Qari Zainuddin belonged to the same Mahsud tribe in South Waziristan as Baitullah. However, he came from a different sub-clan, the Shaman Khel. Baitullah belongs to the Shobi Khel. Zainuddin was born in the village of Shaho Deeba in the Sarokai subdivision of South Waziristan. He received his early education from Jami’a Speen Mosque and then went to Darul Uloom Faizoo in Lakki Marwat for further studies. He also spent some time in the seminary of Maulana Taqi Usmani in Korangi, Karachi. From there, he went straight to Afghanistan and served in the Taliban regime before returning to Pakistan for treatment of his arthritis (BBC Urdu, June 23).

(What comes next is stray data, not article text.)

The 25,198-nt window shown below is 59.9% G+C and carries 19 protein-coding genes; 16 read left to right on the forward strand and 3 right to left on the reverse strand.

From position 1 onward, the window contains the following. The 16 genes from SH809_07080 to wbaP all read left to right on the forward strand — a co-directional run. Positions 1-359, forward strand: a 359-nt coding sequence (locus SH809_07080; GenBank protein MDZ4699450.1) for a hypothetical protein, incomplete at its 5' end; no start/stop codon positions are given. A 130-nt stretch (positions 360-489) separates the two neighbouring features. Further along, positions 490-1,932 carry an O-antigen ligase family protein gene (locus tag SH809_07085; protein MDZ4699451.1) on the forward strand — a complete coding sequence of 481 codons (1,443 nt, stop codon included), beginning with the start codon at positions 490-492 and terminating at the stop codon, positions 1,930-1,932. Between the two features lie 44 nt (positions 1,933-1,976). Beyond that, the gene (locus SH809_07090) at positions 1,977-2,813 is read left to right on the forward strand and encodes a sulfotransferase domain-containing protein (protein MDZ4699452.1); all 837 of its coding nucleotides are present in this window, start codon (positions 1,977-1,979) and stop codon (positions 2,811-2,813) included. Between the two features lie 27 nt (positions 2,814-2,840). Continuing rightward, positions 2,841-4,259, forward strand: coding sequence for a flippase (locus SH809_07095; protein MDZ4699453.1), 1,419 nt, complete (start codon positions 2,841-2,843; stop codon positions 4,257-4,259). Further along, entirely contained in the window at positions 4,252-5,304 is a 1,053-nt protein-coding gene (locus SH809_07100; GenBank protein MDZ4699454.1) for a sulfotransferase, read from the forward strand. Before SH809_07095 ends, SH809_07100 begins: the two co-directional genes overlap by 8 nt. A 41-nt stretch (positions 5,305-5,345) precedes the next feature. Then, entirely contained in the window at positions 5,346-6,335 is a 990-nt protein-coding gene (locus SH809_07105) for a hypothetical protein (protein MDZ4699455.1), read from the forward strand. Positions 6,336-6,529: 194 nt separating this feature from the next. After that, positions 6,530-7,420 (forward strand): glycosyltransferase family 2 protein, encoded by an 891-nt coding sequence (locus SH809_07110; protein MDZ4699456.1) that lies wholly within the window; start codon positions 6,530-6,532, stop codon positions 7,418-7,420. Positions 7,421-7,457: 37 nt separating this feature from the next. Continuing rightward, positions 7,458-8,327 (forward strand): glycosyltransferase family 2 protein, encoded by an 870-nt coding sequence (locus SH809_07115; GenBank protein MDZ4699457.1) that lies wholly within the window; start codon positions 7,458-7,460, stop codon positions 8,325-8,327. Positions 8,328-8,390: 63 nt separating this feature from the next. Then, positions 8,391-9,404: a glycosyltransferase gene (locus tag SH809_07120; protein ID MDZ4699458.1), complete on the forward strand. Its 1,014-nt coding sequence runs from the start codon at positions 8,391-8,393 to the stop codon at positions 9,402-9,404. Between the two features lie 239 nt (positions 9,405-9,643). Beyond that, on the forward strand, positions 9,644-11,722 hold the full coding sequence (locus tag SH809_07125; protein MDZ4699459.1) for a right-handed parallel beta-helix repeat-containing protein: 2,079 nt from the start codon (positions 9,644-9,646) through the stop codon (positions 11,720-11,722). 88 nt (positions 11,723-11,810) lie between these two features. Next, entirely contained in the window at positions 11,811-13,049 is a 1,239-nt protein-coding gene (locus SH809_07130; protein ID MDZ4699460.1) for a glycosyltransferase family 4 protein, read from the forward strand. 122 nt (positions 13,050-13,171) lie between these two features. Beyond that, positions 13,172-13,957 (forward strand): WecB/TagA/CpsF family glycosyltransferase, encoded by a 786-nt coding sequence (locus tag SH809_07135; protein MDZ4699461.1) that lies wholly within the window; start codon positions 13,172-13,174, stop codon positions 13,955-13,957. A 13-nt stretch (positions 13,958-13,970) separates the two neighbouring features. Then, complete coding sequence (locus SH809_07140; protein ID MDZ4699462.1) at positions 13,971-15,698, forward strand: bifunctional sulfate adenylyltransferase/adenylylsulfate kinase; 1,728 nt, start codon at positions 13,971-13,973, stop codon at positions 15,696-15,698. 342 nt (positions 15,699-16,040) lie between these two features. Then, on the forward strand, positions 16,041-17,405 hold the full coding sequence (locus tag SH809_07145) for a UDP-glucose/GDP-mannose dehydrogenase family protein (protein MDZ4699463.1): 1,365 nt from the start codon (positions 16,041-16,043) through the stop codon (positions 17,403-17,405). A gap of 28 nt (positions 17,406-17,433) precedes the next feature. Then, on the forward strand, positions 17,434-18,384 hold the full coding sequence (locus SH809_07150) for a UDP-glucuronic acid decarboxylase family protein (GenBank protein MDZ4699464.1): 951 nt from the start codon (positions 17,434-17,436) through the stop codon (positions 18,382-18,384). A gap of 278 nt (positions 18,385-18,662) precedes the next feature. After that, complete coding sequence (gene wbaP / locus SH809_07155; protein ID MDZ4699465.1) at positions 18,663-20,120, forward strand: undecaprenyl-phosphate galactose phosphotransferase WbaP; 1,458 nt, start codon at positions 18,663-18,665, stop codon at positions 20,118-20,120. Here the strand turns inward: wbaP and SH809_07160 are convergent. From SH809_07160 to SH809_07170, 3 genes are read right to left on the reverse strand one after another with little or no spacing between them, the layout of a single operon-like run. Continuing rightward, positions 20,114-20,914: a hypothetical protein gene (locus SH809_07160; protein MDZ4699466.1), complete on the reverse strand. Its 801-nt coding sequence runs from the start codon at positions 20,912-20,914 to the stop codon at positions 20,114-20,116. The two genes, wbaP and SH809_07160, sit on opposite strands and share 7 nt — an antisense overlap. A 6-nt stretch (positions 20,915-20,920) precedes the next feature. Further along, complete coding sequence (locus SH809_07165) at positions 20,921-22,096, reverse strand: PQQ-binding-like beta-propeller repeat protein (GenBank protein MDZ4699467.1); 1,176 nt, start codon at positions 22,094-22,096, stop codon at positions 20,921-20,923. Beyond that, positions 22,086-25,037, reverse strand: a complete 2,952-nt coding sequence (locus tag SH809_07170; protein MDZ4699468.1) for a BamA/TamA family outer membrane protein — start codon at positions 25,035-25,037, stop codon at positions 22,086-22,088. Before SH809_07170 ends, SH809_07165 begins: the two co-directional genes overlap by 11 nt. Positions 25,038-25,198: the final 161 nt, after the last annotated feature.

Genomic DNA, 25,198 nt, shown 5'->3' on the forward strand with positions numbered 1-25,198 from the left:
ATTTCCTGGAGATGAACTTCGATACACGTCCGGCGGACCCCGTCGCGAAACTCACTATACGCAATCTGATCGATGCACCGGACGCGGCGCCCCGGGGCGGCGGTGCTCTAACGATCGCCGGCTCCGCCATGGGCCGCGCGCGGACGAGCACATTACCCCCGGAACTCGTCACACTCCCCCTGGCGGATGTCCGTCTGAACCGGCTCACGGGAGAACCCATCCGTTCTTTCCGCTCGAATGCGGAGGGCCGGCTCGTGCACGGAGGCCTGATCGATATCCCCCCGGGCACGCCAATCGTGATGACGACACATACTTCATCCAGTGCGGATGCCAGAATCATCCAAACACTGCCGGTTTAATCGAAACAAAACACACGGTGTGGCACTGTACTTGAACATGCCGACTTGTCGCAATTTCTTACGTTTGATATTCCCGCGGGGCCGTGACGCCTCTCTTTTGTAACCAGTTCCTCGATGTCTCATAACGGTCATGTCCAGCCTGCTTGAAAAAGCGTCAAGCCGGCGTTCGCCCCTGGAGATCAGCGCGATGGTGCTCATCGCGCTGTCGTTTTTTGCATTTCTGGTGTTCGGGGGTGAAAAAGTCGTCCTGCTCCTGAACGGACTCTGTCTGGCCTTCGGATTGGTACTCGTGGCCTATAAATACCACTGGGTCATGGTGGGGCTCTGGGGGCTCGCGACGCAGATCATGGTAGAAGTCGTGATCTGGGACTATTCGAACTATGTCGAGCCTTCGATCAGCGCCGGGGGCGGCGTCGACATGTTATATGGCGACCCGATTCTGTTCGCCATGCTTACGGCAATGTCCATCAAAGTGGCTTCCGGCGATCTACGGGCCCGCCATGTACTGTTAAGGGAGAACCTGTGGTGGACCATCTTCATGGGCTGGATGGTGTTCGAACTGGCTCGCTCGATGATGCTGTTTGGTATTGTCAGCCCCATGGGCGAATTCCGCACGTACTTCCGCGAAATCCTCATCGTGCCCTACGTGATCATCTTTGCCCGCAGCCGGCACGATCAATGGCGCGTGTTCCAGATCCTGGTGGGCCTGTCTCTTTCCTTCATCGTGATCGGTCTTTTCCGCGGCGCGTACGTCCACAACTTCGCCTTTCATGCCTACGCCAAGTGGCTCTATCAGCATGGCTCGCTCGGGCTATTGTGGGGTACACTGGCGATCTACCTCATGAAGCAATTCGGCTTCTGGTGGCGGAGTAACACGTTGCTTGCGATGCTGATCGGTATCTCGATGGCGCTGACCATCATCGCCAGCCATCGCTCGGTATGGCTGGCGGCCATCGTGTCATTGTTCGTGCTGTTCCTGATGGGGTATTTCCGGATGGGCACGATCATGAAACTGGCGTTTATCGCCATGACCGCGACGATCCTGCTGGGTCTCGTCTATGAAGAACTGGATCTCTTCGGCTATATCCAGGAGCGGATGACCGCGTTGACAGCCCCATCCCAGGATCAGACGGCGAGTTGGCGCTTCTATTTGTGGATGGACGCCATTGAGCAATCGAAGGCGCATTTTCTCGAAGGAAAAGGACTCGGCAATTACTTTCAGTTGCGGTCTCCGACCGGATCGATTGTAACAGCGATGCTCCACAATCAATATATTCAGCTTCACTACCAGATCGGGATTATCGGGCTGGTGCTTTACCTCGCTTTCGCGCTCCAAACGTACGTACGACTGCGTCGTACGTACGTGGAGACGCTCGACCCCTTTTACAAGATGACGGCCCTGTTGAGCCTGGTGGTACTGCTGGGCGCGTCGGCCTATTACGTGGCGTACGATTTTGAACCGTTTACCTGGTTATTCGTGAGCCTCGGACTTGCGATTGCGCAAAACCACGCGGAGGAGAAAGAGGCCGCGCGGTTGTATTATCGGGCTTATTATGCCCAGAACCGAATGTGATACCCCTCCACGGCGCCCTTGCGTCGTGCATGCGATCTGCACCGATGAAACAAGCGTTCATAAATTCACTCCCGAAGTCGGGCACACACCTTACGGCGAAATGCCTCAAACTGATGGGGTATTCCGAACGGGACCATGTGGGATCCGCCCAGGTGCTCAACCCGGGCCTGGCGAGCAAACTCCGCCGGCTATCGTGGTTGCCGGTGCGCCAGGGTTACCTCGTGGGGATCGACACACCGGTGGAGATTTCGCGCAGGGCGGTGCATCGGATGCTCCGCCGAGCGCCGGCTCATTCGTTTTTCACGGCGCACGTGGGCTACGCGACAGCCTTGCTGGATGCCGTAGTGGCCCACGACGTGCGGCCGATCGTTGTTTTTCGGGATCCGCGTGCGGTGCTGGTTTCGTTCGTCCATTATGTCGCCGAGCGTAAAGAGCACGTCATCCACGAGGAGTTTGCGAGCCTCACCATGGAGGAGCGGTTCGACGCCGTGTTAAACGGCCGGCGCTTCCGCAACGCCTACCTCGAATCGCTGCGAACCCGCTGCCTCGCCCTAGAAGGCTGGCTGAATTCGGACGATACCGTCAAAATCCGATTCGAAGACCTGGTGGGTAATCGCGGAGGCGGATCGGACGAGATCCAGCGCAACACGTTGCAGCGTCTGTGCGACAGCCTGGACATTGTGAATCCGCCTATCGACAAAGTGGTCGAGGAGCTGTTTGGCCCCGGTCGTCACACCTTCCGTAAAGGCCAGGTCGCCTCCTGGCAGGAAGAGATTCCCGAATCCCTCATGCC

When Taliban leader Nek Muhammad Wazir was killed in a 2004 U.S. drone attack and Commander Abdullah Mahsud declared himself to be the new leader of Taliban, his cousin Qari Zainuddin Mahsud also joined him. When Abdullah Mahsud was killed by Pakistani security forces in Baluchistan in July 2007, Qari Zainuddin and other members of the Abdullah Mahsud group suspected Baitullah of informing the government of their leader’s whereabouts (BBC Urdu, June 25).